The one how long, the other how profound.





This double night, transmit one pitying ray,

To lighten, and to cheer. O lead my mind,
(A mind that fain would wander from its woe,)

Lead it through various scenes of life and death ;

And from each scene, the noblest truths inspire.
Nor less inspire my conduct, than my song:

| Teach my best reason, reason; my best will As the occasion of this poem was real, not fictitious; Wisdom to wed, and pay her long arrear :

Teach rectitude; and fix my firm resolve so the method pursued in it was rather imposed, by what spontaneously arose in the author's mind Nor let the phial of thy vengeance, pour'd on that occasion, than meditated or designed ; which On this devoted head, be pour’d in vain.

The bell strikes one. We take no note of time will appear very probable from the nature of it. For it differs from the common mode of poetry, Is wise in man.

But from its loss. To give it then a tongue, which is, from long narrations to draw short mo

As if an angel spoke, rals. Here, on the contrary, the narrative is I feel the solemn sound. If heard aright, short, and the morality arising from it makes the It is the knell of my departed hours : bulk of the poem.

The reason of it is, that the Where are they? With the years beyond the flood. facts mentioned did naturally pour these moral It is the signal that demands dispatch ; reflections on the thought of the writer.

How much is to be done? My hopes and fears

Start up alarm’d, and o'er life's narrow verge

Look down — On what ? a fathomless abyss !
A dread eternity ! how surely mine!

And can eternity belong to me,
LIFE, DEATH, AND IMMORTALITY. Poor pensioner on the bounties of an hour ?

How poor, how rich, how abject, how august, TO THE RIGHT HON. ARTHUR ONSLOW, SPEAKER Or

How complicate, how wonderful, is man!

How passing wonder He, who made him such! Tir's Nature's sweet restorer, balmy Sleep! Who centered in our make such strange extremes ! He, like the world, his ready visit pays

From different natures marvelously mixt, Where fortune smiles; the wretched he forsakes; Connection exquisite of distant worlds ! Swift on his downy pinion flies from woe,

Distinguish'd link in being's endless chain !
And lights on lids unsullied with a tear.

Midway from nothing to the Deity!
From short (as usual) and disturb'd repose, A beam ethereal, sully'd and absorpt!
I wake: How happy they, who wake no more ! Though sully'd and dishonour'd, still divine !
Yet that were vain, if dreams infest the grave. Dim miniature of greatness absolute !
I wake, emerging from a sea of dreams

An heir of glory! a frail child of dust!
Tumultuous; where my wreck'd desponding thought, Helpless immortal ! insect infinite !
From wave to wave of fancied misery,

A worm! a god! - I tremble at myself, At random drove, her helm of reason lost.

And in myself am lost! at home a stranger, Though now restor’d, 't is only change of pain, Thought wanders up and down, surpris'd, aghast, (A bitter change!) severer for severe.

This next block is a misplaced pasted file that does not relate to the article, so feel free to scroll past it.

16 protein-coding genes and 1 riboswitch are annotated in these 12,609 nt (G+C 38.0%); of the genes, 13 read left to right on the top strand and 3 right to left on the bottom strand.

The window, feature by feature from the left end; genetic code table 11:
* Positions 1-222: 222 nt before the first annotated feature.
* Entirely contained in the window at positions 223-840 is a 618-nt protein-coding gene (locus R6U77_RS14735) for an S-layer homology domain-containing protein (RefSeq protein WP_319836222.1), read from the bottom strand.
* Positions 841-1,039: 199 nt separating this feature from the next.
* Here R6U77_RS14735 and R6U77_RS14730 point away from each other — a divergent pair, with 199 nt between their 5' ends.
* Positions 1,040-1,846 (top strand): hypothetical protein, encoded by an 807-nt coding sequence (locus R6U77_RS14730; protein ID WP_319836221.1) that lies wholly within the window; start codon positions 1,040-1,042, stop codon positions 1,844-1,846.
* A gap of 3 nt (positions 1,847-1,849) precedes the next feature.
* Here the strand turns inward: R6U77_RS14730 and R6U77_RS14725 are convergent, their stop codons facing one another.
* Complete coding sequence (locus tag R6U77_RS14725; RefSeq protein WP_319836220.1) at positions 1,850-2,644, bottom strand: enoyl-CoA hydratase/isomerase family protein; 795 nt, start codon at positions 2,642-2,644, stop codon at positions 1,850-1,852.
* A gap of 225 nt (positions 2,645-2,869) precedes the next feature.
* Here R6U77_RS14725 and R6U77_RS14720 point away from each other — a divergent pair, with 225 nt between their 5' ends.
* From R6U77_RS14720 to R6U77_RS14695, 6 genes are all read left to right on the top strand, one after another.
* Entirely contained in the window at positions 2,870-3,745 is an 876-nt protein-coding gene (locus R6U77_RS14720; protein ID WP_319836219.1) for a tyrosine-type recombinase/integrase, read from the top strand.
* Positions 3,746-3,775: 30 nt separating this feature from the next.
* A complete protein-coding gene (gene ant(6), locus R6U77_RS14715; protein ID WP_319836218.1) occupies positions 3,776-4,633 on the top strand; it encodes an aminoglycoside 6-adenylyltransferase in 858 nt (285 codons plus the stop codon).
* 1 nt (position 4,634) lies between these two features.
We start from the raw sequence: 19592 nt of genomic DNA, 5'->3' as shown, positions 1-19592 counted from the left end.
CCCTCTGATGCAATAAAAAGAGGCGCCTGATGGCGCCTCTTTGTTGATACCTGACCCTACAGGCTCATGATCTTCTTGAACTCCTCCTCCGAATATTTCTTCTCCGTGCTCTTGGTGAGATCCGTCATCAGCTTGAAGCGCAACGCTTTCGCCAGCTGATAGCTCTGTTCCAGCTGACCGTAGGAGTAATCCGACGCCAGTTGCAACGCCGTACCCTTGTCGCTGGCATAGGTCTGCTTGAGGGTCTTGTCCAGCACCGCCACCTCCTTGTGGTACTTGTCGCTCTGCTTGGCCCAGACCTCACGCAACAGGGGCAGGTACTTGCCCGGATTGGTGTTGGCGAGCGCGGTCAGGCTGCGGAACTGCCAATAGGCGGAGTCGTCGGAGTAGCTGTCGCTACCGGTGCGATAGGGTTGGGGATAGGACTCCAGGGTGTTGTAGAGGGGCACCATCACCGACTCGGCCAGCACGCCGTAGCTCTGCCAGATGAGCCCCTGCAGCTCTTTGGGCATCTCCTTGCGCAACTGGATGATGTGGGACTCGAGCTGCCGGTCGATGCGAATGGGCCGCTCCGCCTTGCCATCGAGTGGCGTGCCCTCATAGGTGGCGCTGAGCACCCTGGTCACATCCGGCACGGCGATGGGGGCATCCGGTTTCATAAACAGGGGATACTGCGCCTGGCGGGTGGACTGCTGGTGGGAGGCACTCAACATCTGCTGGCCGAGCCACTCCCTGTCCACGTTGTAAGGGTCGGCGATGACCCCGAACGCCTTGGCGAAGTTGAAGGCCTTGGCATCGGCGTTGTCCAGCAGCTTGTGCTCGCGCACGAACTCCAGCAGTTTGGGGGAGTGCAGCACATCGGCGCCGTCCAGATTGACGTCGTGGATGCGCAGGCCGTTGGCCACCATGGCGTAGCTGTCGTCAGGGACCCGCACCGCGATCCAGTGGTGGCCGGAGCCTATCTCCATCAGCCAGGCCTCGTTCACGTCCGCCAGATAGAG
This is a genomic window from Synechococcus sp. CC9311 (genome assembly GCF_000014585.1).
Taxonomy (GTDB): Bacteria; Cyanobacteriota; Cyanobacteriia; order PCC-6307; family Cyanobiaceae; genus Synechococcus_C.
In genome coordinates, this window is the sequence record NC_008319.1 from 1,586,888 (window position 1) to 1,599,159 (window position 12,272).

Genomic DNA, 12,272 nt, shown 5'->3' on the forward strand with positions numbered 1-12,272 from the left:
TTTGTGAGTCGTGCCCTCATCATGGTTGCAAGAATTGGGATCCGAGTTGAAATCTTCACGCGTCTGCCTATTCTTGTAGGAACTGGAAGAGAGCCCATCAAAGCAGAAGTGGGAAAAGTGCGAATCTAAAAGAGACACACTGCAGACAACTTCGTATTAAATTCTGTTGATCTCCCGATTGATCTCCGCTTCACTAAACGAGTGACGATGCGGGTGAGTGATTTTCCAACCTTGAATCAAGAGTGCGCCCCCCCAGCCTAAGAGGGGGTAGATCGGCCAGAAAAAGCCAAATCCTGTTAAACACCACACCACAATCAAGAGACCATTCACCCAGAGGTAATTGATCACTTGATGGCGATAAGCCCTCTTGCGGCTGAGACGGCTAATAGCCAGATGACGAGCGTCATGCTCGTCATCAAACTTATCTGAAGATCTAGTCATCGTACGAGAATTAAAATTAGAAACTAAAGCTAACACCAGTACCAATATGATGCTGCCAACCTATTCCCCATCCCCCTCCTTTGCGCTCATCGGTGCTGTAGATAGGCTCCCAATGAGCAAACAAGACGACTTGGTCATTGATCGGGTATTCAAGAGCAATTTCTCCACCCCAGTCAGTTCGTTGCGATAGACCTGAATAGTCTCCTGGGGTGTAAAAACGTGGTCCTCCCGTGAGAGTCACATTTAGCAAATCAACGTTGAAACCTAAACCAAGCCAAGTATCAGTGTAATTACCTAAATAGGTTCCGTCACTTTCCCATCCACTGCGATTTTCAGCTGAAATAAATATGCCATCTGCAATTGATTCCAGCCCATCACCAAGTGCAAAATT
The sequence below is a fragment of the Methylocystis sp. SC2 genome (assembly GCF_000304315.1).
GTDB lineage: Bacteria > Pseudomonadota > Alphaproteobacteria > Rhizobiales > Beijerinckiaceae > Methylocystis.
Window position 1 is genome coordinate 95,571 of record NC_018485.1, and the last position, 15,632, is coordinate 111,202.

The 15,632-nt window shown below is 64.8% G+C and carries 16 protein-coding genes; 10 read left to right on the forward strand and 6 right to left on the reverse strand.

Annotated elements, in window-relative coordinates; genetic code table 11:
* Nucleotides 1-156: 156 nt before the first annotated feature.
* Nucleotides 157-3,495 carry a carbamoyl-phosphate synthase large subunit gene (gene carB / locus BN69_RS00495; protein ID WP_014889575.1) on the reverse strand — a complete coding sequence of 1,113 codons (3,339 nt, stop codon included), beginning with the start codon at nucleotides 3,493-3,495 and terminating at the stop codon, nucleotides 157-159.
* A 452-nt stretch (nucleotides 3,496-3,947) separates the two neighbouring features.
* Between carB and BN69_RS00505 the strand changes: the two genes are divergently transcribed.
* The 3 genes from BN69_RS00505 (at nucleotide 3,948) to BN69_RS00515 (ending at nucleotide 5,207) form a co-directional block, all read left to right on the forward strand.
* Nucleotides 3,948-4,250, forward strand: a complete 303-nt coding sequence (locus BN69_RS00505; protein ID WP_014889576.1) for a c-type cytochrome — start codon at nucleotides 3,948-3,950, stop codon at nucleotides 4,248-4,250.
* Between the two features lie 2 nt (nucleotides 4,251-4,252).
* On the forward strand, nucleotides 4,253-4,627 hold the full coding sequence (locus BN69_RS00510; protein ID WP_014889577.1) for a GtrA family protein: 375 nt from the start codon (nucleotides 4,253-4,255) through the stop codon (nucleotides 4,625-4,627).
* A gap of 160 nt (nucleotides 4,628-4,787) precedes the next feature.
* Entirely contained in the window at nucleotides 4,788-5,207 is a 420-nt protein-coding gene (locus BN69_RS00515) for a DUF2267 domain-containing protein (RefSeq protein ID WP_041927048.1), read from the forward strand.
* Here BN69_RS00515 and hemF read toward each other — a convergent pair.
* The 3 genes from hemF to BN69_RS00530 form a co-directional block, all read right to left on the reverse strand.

And wondering at her own : How Reason reels ! The Day too short for my distress; and Night,

O what a miracle to man is man, E'en in the zenith of her dark domain,

Triumphantly distress'd! what joy, what dread ! Is sunshine to the colour of my fate.

Alternately transported, and alarm'd ! Night, sable goddess ! from her ebon throne, What can preserve my life? or what destroy ? In rayless majesty, now stretches forth

An angel's arm can't snatch me from the grave; Her leaden sceptre o'er a slumbering world. Legions of angels can't confine me there. Silence, how dead! and darkness, how profound ! 'T is past conjecture; all things rise in proof: Nor eve, nor listening ear, an object finds; While o'er my limbs sleep's soft dominion spread, Creation sleeps. "T is, as the general pulse What though my soul fantastic measures trod Of life stood still, and Nature made a pause; O'er fairy fields; or mourn'd along the gloom An aweful pause! prophetic of her end.

Of pathless woods; or, down the craggy steep And let her prophecy be soon fulfillid;

Huri'd headlong, swam with pain the mantled pool; Fate ! drop the curtain; I can lose no more. Or scal'd the cliff; or danc'd on hollow winds,

Silence and Darkness ! solemn sisters ! twins With antic shapes, wild natives of the brain ? From ancient Night, who nurse the tender thought Her ceaseless flight, though devious, speaks her nature To reason, and on reason build resolve,

Of subtler essence than the trodden clod ; (That column of true majesty in man,)

Active, aërial, towering, unconfin'd, Assist me: I will thank you in the grave;

Unfetter'd with her gross companion's fall. The grave, your kingdom: there this frame shall fall E'en silent night proclaims my soul immortal : A victim sacred to your dreary shrine.

E'en silent night proclaims eternal day. But what are ye?

For human weal, Heaven husbands all events; Thou, who didst put to flight

Dull sleep instructs, nor sport vain dreams in vain. Primeval Silence, when the morning stars,

Why then their loss deplore, that are not lost? Exulting, shouted o'er the rising ball!

Why wanders wretched thought their tombs around, O thou, whose word from solid darkness struck In infidel distress? Are angels there? That spark, the Sun ; strike wisdom from my soul; Slumbers, rak'd up in dust, ethereal fire ? My soul, which flies to thee, her trust, her treasure, They live ! they greatly live a life on Earth As misers to their gold, while others rest.

Unkindled, unconceiv'd; and from an eye Through this opaque of Nature, and of soul, Of tenderness let heavenly pity fall

On me, more justly number'd with the dead. Could you, so rich in rapture, fear an end,
This is the desert, this the solitude :

That ghastly thought would drink up all your joy, How populous, how vital, is the grave!

And quite unparadise the realms of light. This is creation's melancholy vault,